Full Text Available Abstract Background Patients with spinal cord injury and a chronic indwelling urinary catheter are known to have an increased risk of bladder malignancy. However, squamous cell carcinoma (SCC of the epidermis around a suprapubic cystostomy is relatively rare. Here, we report a case of lower abdominal SCC arising from the suprapubic cystostomy tract. Case presentation A 58-year-old man with a complete spinal cord injury was referred to our hospital with a chief complaint of an abdominal mass. Abdominal enhanced computed tomography (CT showed a 7-cm mass surrounding the suprapubic cystostomy and bilateral inguinal and para-aortic lymph nodes metastasis. Histopathological examination of percutaneous biopsy specimens was performed. The diagnosis was stage IV (cT4N1M1 epidermal SCC, which was treated with palliative external radiation therapy. Conclusion The SCC in this case was thought to arise from mechanical stimulus of the suprapubic cystostomy. Physicians and patients should pay careful attention to any signs of neoplasms with long-term indwelling catheters, such as skin changes around the suprapubic cystostomy site. This case presentation is only the fourth report of SCC arising from the suprapubic cystostomy tract in the literature. In cases of unresectable tumors and contraindications to chemotherapy, palliative radiotherapy may lead to disease remission and symptom relief.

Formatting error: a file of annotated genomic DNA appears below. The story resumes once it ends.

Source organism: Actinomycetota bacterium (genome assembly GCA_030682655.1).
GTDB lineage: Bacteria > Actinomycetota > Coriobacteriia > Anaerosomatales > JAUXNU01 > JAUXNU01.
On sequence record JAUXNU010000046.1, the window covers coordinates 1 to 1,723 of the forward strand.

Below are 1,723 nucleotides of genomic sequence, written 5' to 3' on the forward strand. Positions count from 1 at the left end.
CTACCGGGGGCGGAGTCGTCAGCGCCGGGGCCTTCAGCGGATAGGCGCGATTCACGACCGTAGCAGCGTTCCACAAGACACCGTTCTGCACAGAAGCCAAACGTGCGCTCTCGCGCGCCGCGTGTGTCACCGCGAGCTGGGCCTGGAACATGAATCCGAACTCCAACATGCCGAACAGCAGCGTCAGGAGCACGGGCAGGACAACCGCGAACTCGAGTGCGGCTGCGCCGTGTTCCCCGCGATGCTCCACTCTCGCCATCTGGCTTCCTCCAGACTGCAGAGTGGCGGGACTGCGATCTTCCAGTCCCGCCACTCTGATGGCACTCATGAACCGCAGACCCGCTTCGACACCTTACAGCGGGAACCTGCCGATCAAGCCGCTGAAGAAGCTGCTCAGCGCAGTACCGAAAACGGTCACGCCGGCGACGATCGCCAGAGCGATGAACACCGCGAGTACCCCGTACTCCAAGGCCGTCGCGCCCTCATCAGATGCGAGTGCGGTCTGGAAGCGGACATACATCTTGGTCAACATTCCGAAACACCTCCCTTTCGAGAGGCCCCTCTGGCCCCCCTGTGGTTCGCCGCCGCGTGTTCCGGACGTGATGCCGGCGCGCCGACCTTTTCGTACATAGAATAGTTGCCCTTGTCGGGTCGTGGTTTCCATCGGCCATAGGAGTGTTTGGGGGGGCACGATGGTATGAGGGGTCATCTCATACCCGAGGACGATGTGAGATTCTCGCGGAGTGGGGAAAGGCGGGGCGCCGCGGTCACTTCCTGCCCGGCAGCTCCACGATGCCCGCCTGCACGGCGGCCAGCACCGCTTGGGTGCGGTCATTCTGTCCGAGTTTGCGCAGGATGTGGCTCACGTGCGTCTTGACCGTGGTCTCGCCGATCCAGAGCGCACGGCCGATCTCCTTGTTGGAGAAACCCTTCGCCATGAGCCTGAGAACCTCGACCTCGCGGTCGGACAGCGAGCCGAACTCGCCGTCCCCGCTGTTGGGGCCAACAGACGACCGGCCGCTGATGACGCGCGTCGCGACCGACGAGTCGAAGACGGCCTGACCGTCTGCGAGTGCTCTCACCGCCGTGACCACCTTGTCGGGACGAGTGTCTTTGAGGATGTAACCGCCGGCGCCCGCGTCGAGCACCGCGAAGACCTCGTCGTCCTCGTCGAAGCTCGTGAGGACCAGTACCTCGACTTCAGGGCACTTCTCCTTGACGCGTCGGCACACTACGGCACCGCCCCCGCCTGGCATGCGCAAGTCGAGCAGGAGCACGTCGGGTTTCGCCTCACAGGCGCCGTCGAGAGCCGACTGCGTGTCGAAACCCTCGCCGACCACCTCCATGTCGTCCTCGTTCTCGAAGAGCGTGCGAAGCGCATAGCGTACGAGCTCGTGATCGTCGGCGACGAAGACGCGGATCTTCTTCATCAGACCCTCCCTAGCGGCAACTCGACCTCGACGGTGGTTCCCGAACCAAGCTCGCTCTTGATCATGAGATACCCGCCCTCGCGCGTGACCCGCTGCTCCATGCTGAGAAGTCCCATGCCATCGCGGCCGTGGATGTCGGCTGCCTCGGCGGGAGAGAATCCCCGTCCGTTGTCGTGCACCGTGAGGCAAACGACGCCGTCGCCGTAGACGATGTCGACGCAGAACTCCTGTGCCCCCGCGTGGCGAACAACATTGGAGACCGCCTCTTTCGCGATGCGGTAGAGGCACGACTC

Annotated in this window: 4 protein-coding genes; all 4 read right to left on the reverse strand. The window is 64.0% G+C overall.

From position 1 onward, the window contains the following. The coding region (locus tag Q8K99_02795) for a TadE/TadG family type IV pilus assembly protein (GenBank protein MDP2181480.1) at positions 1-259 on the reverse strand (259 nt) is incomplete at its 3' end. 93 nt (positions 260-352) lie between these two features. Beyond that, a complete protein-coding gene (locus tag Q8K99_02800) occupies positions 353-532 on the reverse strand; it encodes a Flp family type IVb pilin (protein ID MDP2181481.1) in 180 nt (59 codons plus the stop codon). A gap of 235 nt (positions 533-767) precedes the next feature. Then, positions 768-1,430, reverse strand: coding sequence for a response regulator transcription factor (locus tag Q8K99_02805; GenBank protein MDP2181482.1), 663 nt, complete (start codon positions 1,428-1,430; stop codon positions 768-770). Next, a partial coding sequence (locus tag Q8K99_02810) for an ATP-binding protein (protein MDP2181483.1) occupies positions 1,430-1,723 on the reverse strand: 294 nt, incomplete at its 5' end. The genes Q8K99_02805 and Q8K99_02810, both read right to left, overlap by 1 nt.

16. Chemoprevention of lung squamous cell carcinoma by ginseng.

    Science.gov (United States)

    Pan, Jing; Zhang, Qi; Li, Kezhen; Liu, Qian; Wang, Yian; You, Ming

    2013-06-01